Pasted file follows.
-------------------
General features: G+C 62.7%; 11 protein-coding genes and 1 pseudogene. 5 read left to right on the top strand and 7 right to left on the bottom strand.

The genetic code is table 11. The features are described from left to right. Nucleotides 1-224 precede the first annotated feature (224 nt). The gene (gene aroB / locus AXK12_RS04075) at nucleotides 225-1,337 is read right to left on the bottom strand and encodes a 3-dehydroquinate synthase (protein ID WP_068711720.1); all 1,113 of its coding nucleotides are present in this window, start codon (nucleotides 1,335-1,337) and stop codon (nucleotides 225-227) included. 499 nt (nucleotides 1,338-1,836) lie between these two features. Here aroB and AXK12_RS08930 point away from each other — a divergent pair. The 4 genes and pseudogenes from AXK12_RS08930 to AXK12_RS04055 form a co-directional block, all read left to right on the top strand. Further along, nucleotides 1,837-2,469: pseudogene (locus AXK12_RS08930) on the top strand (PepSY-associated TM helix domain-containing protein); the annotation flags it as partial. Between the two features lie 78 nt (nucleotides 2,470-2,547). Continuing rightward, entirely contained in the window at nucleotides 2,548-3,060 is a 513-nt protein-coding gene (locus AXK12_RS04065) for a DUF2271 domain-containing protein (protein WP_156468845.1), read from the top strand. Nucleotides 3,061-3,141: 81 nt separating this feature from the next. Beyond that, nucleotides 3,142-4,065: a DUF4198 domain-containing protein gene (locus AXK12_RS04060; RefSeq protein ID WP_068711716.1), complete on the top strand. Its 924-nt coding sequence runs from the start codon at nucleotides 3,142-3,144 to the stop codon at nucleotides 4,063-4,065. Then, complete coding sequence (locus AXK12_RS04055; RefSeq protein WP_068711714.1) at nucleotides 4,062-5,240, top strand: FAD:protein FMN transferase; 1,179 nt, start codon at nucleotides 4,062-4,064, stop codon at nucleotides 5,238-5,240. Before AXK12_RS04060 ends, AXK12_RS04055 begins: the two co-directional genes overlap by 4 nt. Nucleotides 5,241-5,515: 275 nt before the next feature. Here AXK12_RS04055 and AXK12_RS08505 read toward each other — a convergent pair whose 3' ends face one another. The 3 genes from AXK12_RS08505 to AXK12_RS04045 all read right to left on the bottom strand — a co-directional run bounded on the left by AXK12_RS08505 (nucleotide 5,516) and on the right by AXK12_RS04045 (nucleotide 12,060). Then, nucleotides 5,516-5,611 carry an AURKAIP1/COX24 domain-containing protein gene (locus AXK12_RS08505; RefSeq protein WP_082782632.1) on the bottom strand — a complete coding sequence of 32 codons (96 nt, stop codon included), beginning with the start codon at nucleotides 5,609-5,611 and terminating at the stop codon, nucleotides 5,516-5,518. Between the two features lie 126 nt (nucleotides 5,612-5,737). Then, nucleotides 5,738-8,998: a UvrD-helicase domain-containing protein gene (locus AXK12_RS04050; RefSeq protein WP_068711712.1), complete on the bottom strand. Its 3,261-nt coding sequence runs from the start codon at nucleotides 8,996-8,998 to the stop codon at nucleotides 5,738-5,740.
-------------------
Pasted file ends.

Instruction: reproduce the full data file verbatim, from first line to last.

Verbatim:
General features: G+C 62.7%; 11 protein-coding genes and 1 pseudogene. 5 read left to right on the top strand and 7 right to left on the bottom strand.

The genetic code is table 11. The features are described from left to right. Nucleotides 1-224 precede the first annotated feature (224 nt). The gene (gene aroB / locus AXK12_RS04075) at nucleotides 225-1,337 is read right to left on the bottom strand and encodes a 3-dehydroquinate synthase (protein ID WP_068711720.1); all 1,113 of its coding nucleotides are present in this window, start codon (nucleotides 1,335-1,337) and stop codon (nucleotides 225-227) included. 499 nt (nucleotides 1,338-1,836) lie between these two features. Here aroB and AXK12_RS08930 point away from each other — a divergent pair. The 4 genes and pseudogenes from AXK12_RS08930 to AXK12_RS04055 form a co-directional block, all read left to right on the top strand. Further along, nucleotides 1,837-2,469: pseudogene (locus AXK12_RS08930) on the top strand (PepSY-associated TM helix domain-containing protein); the annotation flags it as partial. Between the two features lie 78 nt (nucleotides 2,470-2,547). Continuing rightward, entirely contained in the window at nucleotides 2,548-3,060 is a 513-nt protein-coding gene (locus AXK12_RS04065) for a DUF2271 domain-containing protein (protein WP_156468845.1), read from the top strand. Nucleotides 3,061-3,141: 81 nt separating this feature from the next. Beyond that, nucleotides 3,142-4,065: a DUF4198 domain-containing protein gene (locus AXK12_RS04060; RefSeq protein ID WP_068711716.1), complete on the top strand. Its 924-nt coding sequence runs from the start codon at nucleotides 3,142-3,144 to the stop codon at nucleotides 4,063-4,065. Then, complete coding sequence (locus AXK12_RS04055; RefSeq protein WP_068711714.1) at nucleotides 4,062-5,240, top strand: FAD:protein FMN transferase; 1,179 nt, start codon at nucleotides 4,062-4,064, stop codon at nucleotides 5,238-5,240. Before AXK12_RS04060 ends, AXK12_RS04055 begins: the two co-directional genes overlap by 4 nt. Nucleotides 5,241-5,515: 275 nt before the next feature. Here AXK12_RS04055 and AXK12_RS08505 read toward each other — a convergent pair whose 3' ends face one another. The 3 genes from AXK12_RS08505 to AXK12_RS04045 all read right to left on the bottom strand — a co-directional run bounded on the left by AXK12_RS08505 (nucleotide 5,516) and on the right by AXK12_RS04045 (nucleotide 12,060). Then, nucleotides 5,516-5,611 carry an AURKAIP1/COX24 domain-containing protein gene (locus AXK12_RS08505; RefSeq protein WP_082782632.1) on the bottom strand — a complete coding sequence of 32 codons (96 nt, stop codon included), beginning with the start codon at nucleotides 5,609-5,611 and terminating at the stop codon, nucleotides 5,516-5,518. Between the two features lie 126 nt (nucleotides 5,612-5,737). Then, nucleotides 5,738-8,998: a UvrD-helicase domain-containing protein gene (locus AXK12_RS04050; RefSeq protein WP_068711712.1), complete on the bottom strand. Its 3,261-nt coding sequence runs from the start codon at nucleotides 8,996-8,998 to the stop codon at nucleotides 5,738-5,740.